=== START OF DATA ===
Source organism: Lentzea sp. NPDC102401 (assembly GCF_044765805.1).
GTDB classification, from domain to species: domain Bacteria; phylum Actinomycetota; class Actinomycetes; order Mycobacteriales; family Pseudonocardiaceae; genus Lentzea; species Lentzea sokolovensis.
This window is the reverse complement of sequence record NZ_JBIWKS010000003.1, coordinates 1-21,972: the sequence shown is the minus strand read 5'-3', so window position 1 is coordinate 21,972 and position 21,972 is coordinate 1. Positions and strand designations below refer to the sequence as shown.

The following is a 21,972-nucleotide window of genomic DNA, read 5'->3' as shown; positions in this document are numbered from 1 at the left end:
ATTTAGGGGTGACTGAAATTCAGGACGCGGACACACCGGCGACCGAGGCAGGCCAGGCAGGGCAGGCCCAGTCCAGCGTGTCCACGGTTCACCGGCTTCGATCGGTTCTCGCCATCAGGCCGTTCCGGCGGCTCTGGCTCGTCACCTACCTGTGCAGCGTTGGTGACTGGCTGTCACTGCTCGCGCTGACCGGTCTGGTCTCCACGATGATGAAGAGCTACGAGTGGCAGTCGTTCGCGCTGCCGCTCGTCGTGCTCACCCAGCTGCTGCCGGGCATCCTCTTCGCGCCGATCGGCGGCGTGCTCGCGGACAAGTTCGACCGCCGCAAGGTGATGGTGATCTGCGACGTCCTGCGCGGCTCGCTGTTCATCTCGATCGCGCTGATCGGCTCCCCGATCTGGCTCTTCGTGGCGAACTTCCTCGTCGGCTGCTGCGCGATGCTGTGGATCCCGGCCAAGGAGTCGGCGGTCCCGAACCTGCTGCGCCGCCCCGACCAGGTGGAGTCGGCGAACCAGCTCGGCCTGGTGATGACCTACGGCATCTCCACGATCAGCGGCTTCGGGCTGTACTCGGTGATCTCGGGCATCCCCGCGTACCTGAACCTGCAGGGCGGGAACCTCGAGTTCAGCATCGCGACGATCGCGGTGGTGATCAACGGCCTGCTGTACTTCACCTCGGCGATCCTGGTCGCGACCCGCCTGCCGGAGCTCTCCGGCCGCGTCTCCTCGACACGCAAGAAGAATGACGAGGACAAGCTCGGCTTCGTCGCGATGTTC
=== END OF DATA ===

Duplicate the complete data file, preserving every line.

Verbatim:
Source organism: Lentzea sp. NPDC102401 (assembly GCF_044765805.1).
GTDB classification, from domain to species: domain Bacteria; phylum Actinomycetota; class Actinomycetes; order Mycobacteriales; family Pseudonocardiaceae; genus Lentzea; species Lentzea sokolovensis.
This window is the reverse complement of sequence record NZ_JBIWKS010000003.1, coordinates 1-21,972: the sequence shown is the minus strand read 5'-3', so window position 1 is coordinate 21,972 and position 21,972 is coordinate 1. Positions and strand designations below refer to the sequence as shown.

The following is a 21,972-nucleotide window of genomic DNA, read 5'->3' as shown; positions in this document are numbered from 1 at the left end:
ATTTAGGGGTGACTGAAATTCAGGACGCGGACACACCGGCGACCGAGGCAGGCCAGGCAGGGCAGGCCCAGTCCAGCGTGTCCACGGTTCACCGGCTTCGATCGGTTCTCGCCATCAGGCCGTTCCGGCGGCTCTGGCTCGTCACCTACCTGTGCAGCGTTGGTGACTGGCTGTCACTGCTCGCGCTGACCGGTCTGGTCTCCACGATGATGAAGAGCTACGAGTGGCAGTCGTTCGCGCTGCCGCTCGTCGTGCTCACCCAGCTGCTGCCGGGCATCCTCTTCGCGCCGATCGGCGGCGTGCTCGCGGACAAGTTCGACCGCCGCAAGGTGATGGTGATCTGCGACGTCCTGCGCGGCTCGCTGTTCATCTCGATCGCGCTGATCGGCTCCCCGATCTGGCTCTTCGTGGCGAACTTCCTCGTCGGCTGCTGCGCGATGCTGTGGATCCCGGCCAAGGAGTCGGCGGTCCCGAACCTGCTGCGCCGCCCCGACCAGGTGGAGTCGGCGAACCAGCTCGGCCTGGTGATGACCTACGGCATCTCCACGATCAGCGGCTTCGGGCTGTACTCGGTGATCTCGGGCATCCCCGCGTACCTGAACCTGCAGGGCGGGAACCTCGAGTTCAGCATCGCGACGATCGCGGTGGTGATCAACGGCCTGCTGTACTTCACCTCGGCGATCCTGGTCGCGACCCGCCTGCCGGAGCTCTCCGGCCGCGTCTCCTCGACACGCAAGAAGAATGACGAGGACAAGCTCGGCTTCGTCGCGATGTTC